Thursday, October 29, 2009

NaNoWriMo Resources

NaNo begins at Midnight Saturday evening. That means if you haven't gotten geared up yet, it's time to get your trackers together! In this post I've collected a handful of my most common favorite resources for NaNo, as well as a handful of 2009-specific resources.

The 2009 Report Card
My favorite goodie is this modded spreadsheet by Cameron Matthews (based on the report card by Eric Benson). It features space for you to enter your word count and helps you calculate all kinds of statistics about your noveling experience such as your overall mood, best writing location, and how long it'll take you to meet your goal based on how many words per hour you've put in so far. Handy graphs, too! This version is for Office 2007 but you can run it in compatibility mode with 2003 with no problem.

I was also able to track down two new Open Office versions of this spreadsheet here courtesy of NaNoWriMo participant laebrye and here courtesy of NaNoWriMo participant Atalanta. Keep in mind that's available through the NaNoWriMo forum.

(And if you use these, folks, don't forget to say thank you!!)

The Novel Worksheet
New this year from Cameron Matthews, this workbook takes you through the whole process to publication: From NaNo draft to Final draft. The spreadsheet workbook is configured to allow you to set your own deadlines and anticipated page counts for each phase of your process. Everyone's process is different so it won't work for all, but I can tell you one thing: it will work for me!

(Note: This is only for Office 2007. You can use it in compatibility mode with Office 2003 - but it's looks like some things won't reference correctly.)

Official NaNoWriMo Workbooks
Available in PDF downloads from the Young Writer's Program website, the geniuses over at NaNoWriMo have put together awesome workbooks for elementary, middle, and high school students. But you know what? They're terrific for adults too! So share with your favorite creative young person or use them yourself. Each workbook talks about storytelling elements and provides exercises to stoke your brain engine.

Word Count Widgets and Meters
Aside from the official NaNoWriMo widgets designed for your blogs and other webpages, you can customize status bars at these fine sites:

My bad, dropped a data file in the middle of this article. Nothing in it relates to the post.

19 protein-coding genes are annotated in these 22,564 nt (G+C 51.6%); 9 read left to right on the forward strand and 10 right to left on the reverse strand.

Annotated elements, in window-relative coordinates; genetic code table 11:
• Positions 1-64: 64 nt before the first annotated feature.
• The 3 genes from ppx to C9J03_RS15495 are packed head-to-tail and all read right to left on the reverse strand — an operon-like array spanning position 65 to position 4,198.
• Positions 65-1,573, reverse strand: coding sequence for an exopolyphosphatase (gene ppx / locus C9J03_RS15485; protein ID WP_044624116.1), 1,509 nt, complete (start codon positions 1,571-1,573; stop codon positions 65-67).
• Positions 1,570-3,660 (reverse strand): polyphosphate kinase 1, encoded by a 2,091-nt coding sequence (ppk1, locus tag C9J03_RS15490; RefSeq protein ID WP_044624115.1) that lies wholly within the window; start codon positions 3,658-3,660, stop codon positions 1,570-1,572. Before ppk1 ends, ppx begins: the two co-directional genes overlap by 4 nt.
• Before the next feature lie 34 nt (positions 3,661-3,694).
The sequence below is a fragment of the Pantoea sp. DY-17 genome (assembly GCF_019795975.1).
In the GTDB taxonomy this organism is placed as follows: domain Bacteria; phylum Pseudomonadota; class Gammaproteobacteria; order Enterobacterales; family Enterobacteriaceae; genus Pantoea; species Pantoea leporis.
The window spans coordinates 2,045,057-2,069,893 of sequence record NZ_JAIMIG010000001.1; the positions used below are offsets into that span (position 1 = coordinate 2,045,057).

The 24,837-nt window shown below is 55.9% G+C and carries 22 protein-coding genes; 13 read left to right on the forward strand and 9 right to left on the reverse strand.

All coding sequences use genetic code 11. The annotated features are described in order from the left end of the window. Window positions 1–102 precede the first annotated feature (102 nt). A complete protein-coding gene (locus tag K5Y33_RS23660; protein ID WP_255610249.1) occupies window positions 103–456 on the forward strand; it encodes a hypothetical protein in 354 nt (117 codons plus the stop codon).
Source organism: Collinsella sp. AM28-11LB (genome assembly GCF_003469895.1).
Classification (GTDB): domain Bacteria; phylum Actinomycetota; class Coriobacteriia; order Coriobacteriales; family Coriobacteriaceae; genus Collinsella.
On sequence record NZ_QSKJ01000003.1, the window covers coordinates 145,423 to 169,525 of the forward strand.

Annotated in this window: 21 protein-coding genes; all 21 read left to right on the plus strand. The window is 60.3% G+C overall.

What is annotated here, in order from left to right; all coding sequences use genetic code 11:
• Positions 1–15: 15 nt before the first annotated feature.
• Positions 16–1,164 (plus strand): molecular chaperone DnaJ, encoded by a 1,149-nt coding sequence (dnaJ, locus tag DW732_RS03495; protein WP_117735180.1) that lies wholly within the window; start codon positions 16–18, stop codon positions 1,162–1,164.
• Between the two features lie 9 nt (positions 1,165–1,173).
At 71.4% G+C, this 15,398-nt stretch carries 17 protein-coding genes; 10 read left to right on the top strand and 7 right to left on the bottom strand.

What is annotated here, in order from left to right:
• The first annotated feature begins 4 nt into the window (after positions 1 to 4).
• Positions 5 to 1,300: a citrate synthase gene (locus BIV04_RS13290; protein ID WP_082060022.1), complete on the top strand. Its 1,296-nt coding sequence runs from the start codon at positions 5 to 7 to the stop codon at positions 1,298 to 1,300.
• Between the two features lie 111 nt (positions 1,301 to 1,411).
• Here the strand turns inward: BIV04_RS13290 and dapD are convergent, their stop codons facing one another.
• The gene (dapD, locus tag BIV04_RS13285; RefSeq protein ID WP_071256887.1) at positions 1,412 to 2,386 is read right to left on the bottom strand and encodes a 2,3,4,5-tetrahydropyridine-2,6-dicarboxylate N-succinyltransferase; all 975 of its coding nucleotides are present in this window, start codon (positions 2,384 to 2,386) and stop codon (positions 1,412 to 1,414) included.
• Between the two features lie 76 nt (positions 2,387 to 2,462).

HTML Meters
Language is a Virus NaNoWriMo Word Meters

There are probably others, but since servers get so slammed during November, I try to steer away from anything offering updated images with hosting. A simple coded slider works wonders.

Write or Die
Yes, I know that I've already talked about this wonderful tool of reckoning. But Dr. Wicked has recently released a new DESKTOP version. It's $10. Go buy it and crank your productivity!

(self-quoted endorsement: You can achieve similar results without Write or Die by procuring a monkey/little sibling/ever-supportive significant other, setting an egg timer offline and scribbling in a frenzied haze of glory. When you get stuck during your time limit, your previously procured moral support device/person/creature must mock you until you begin writing again. Kamikaze mode for the pen and paper edition should also involve a cattle prod. A little electroshock encouragement never hurt anyone. Right? Beuller?)

Seventh Sanctum
THIS is the place to go when you're stuck. I don't recommend it for figuring out the nitty gritty of your novel, but I highly recommend it for a brain boost (and a good chuckle). Find a generator that suits you (Mecha Namer? CatGirl Generator?) and click the button to douse your brain in a bizarre idea that just might point you in the right direction. Just looking at all the generator names is enough to get my fingers moving sometimes.

Happy writing, everyone! And for the Daylight Savings Time crowd: Go ahead, rejoice that November 1st has an extra hour of writing time. Use those precious minutes wisely, and aim high! You can do it!

1 comment:

Anonymous said...

the novel worksheet sounds good thing to use...where can I like get it?